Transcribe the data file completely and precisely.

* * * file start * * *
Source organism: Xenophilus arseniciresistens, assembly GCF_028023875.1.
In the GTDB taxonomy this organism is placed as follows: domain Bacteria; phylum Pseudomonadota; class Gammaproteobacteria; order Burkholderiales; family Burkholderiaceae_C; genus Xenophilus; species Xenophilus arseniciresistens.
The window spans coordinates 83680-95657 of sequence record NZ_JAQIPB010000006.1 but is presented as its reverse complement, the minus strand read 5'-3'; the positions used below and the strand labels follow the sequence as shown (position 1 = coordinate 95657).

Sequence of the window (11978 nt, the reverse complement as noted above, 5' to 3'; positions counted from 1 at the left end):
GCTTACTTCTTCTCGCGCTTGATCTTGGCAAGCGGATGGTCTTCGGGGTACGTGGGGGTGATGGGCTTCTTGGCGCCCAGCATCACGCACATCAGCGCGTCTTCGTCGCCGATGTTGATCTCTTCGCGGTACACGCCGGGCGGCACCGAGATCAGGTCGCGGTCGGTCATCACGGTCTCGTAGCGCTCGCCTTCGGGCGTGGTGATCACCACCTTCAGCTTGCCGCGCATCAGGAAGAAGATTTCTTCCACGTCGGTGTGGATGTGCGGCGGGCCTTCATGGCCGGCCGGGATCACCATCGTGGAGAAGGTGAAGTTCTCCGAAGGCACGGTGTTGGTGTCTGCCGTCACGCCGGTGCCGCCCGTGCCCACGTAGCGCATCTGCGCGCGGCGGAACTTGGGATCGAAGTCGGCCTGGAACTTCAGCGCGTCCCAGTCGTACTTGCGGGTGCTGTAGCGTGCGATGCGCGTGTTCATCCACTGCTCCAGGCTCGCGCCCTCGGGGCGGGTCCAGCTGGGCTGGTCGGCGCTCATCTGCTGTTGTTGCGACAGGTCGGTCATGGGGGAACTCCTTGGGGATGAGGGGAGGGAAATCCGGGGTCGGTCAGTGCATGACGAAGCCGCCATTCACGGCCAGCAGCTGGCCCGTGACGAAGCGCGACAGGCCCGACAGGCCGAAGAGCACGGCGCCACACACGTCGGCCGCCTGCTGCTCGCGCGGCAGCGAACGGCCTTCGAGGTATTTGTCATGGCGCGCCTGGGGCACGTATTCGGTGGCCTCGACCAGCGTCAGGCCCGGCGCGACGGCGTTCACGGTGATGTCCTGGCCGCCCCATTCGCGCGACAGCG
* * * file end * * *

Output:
Source organism: Xenophilus arseniciresistens, assembly GCF_028023875.1.
In the GTDB taxonomy this organism is placed as follows: domain Bacteria; phylum Pseudomonadota; class Gammaproteobacteria; order Burkholderiales; family Burkholderiaceae_C; genus Xenophilus; species Xenophilus arseniciresistens.
The window spans coordinates 83680-95657 of sequence record NZ_JAQIPB010000006.1 but is presented as its reverse complement, the minus strand read 5'-3'; the positions used below and the strand labels follow the sequence as shown (position 1 = coordinate 95657).

Sequence of the window (11978 nt, the reverse complement as noted above, 5' to 3'; positions counted from 1 at the left end):
GCTTACTTCTTCTCGCGCTTGATCTTGGCAAGCGGATGGTCTTCGGGGTACGTGGGGGTGATGGGCTTCTTGGCGCCCAGCATCACGCACATCAGCGCGTCTTCGTCGCCGATGTTGATCTCTTCGCGGTACACGCCGGGCGGCACCGAGATCAGGTCGCGGTCGGTCATCACGGTCTCGTAGCGCTCGCCTTCGGGCGTGGTGATCACCACCTTCAGCTTGCCGCGCATCAGGAAGAAGATTTCTTCCACGTCGGTGTGGATGTGCGGCGGGCCTTCATGGCCGGCCGGGATCACCATCGTGGAGAAGGTGAAGTTCTCCGAAGGCACGGTGTTGGTGTCTGCCGTCACGCCGGTGCCGCCCGTGCCCACGTAGCGCATCTGCGCGCGGCGGAACTTGGGATCGAAGTCGGCCTGGAACTTCAGCGCGTCCCAGTCGTACTTGCGGGTGCTGTAGCGTGCGATGCGCGTGTTCATCCACTGCTCCAGGCTCGCGCCCTCGGGGCGGGTCCAGCTGGGCTGGTCGGCGCTCATCTGCTGTTGTTGCGACAGGTCGGTCATGGGGGAACTCCTTGGGGATGAGGGGAGGGAAATCCGGGGTCGGTCAGTGCATGACGAAGCCGCCATTCACGGCCAGCAGCTGGCCCGTGACGAAGCGCGACAGGCCCGACAGGCCGAAGAGCACGGCGCCACACACGTCGGCCGCCTGCTGCTCGCGCGGCAGCGAACGGCCTTCGAGGTATTTGTCATGGCGCGCCTGGGGCACGTATTCGGTGGCCTCGACCAGCGTCAGGCCCGGCGCGACGGCGTTCACGGTGATGTCCTGGCCGCCCCATTCGCGCGACAGCG